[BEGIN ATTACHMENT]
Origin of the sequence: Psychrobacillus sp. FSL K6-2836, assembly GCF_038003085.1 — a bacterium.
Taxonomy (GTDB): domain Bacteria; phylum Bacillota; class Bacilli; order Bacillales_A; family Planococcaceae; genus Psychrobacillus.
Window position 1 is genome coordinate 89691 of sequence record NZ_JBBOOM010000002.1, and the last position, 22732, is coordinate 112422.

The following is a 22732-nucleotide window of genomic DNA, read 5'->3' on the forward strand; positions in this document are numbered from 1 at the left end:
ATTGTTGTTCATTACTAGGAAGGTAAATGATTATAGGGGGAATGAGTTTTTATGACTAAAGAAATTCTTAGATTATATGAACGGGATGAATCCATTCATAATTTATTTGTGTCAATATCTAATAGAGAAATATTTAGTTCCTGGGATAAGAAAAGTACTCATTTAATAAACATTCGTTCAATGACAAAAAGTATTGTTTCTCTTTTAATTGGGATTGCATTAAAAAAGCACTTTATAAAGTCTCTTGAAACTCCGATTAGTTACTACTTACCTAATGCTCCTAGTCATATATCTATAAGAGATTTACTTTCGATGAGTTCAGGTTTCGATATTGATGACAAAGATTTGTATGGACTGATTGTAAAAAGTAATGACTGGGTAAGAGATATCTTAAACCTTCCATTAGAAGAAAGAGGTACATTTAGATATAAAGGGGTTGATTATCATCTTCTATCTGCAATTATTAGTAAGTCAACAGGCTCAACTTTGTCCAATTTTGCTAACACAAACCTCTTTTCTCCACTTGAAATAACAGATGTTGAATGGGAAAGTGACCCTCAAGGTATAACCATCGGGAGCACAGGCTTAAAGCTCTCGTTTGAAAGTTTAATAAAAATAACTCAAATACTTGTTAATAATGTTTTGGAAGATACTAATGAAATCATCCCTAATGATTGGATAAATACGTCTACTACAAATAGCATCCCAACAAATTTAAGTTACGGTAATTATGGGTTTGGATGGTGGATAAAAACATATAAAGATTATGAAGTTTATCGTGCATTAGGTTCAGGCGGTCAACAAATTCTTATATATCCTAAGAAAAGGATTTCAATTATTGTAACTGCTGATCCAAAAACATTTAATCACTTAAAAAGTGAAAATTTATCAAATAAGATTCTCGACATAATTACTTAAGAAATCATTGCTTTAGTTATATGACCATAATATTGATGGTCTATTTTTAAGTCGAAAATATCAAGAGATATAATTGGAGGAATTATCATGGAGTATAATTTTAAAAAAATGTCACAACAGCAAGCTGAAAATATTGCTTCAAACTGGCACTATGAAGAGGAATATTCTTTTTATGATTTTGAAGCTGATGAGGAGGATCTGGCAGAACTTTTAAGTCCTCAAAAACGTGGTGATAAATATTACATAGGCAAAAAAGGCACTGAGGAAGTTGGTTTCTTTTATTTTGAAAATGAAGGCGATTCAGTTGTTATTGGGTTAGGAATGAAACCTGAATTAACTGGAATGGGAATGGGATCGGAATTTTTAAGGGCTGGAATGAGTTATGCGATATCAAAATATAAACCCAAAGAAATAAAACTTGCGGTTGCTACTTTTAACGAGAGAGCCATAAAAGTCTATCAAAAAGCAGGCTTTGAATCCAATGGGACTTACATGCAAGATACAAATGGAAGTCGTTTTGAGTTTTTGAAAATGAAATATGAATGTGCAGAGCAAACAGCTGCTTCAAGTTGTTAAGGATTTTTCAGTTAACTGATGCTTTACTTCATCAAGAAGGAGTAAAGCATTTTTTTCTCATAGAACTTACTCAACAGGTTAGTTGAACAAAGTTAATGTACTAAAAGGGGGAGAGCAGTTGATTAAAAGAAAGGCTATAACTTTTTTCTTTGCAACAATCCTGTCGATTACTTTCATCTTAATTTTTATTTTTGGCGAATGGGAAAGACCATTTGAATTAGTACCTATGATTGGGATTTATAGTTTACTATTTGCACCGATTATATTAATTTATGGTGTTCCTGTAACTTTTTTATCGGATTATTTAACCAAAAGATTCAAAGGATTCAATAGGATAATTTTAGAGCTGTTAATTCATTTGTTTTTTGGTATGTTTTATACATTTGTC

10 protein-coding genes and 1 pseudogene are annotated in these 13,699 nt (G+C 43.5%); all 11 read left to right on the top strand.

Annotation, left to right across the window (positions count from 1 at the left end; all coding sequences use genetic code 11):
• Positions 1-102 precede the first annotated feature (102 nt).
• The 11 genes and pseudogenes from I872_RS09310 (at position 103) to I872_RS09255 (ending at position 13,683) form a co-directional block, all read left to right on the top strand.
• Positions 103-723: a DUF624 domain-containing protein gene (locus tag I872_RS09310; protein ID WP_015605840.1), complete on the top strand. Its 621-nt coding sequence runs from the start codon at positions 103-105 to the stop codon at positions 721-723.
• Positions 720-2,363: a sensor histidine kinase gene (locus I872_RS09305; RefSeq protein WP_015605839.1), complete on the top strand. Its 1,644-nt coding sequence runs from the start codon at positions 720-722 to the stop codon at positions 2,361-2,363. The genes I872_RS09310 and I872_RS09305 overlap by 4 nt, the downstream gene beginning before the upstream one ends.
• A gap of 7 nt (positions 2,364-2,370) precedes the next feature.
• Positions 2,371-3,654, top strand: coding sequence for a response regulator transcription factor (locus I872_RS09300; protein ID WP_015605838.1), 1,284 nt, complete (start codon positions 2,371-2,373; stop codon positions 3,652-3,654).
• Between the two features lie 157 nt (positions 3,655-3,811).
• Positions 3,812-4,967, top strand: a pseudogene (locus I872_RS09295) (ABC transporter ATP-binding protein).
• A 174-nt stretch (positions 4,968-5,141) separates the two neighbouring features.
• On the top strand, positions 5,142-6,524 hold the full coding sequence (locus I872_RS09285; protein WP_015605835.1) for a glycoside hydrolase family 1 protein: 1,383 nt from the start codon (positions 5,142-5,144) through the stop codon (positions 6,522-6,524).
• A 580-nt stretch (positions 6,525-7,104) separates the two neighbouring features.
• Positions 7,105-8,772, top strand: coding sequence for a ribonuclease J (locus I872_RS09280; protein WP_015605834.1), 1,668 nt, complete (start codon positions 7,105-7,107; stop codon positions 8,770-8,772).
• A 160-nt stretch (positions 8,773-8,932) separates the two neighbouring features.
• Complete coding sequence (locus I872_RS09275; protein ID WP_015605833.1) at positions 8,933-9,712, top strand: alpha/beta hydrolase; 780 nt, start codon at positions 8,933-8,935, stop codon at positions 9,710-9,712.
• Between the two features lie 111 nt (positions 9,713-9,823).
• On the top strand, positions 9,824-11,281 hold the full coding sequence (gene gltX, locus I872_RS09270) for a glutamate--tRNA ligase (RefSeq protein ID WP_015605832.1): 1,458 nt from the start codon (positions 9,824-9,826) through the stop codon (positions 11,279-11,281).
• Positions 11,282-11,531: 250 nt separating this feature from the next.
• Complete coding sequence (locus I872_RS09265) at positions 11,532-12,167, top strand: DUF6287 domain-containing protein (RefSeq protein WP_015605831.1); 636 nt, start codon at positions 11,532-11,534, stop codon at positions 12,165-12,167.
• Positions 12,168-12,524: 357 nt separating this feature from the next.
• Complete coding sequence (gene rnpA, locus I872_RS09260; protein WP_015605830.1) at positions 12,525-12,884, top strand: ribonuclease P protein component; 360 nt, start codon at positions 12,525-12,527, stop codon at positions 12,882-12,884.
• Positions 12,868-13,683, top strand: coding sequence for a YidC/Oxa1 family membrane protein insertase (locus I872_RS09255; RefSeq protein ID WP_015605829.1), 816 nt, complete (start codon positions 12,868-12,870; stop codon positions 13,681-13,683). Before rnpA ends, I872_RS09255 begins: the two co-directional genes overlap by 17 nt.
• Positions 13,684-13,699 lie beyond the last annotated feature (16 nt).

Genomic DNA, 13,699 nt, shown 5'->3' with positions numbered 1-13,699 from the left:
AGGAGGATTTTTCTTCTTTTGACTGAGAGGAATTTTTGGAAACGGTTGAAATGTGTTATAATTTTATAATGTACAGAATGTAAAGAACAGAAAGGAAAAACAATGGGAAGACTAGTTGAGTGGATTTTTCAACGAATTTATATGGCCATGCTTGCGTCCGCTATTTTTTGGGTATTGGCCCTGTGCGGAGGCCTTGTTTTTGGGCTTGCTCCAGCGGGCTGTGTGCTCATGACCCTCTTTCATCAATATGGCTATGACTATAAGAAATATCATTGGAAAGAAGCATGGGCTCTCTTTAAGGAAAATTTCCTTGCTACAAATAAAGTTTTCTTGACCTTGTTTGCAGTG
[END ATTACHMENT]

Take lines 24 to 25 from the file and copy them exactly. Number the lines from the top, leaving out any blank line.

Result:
• Positions 11,282-11,531: 250 nt separating this feature from the next.
• Complete coding sequence (locus I872_RS09265) at positions 11,532-12,167, top strand: DUF6287 domain-containing protein (RefSeq protein WP_015605831.1); 636 nt, start codon at positions 11,532-11,534, stop codon at positions 12,165-12,167.